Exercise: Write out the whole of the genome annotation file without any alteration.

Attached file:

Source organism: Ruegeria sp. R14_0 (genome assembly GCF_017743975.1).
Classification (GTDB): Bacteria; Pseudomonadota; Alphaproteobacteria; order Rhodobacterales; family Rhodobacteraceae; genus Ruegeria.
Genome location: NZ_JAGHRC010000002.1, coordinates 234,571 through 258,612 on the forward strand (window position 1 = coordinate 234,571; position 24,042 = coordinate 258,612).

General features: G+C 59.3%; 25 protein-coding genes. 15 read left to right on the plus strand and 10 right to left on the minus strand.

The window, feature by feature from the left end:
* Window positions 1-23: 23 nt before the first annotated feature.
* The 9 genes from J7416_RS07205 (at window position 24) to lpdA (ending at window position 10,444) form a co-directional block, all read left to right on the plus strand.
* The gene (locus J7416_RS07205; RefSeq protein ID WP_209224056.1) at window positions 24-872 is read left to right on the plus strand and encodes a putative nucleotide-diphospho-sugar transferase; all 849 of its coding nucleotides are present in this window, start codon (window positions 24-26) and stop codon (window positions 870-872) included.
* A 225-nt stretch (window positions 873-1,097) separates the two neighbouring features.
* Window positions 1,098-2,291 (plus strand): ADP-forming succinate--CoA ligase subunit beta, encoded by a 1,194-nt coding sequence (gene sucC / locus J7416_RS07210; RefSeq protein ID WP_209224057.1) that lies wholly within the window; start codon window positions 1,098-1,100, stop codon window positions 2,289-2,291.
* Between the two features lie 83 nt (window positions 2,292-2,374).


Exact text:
Source organism: Ruegeria sp. R14_0 (genome assembly GCF_017743975.1).
Classification (GTDB): Bacteria; Pseudomonadota; Alphaproteobacteria; order Rhodobacterales; family Rhodobacteraceae; genus Ruegeria.
Genome location: NZ_JAGHRC010000002.1, coordinates 234,571 through 258,612 on the forward strand (window position 1 = coordinate 234,571; position 24,042 = coordinate 258,612).

General features: G+C 59.3%; 25 protein-coding genes. 15 read left to right on the plus strand and 10 right to left on the minus strand.

The window, feature by feature from the left end:
* Window positions 1-23: 23 nt before the first annotated feature.
* The 9 genes from J7416_RS07205 (at window position 24) to lpdA (ending at window position 10,444) form a co-directional block, all read left to right on the plus strand.
* The gene (locus J7416_RS07205; RefSeq protein ID WP_209224056.1) at window positions 24-872 is read left to right on the plus strand and encodes a putative nucleotide-diphospho-sugar transferase; all 849 of its coding nucleotides are present in this window, start codon (window positions 24-26) and stop codon (window positions 870-872) included.
* A 225-nt stretch (window positions 873-1,097) separates the two neighbouring features.
* Window positions 1,098-2,291 (plus strand): ADP-forming succinate--CoA ligase subunit beta, encoded by a 1,194-nt coding sequence (gene sucC / locus J7416_RS07210; RefSeq protein ID WP_209224057.1) that lies wholly within the window; start codon window positions 1,098-1,100, stop codon window positions 2,289-2,291.
* Between the two features lie 83 nt (window positions 2,292-2,374).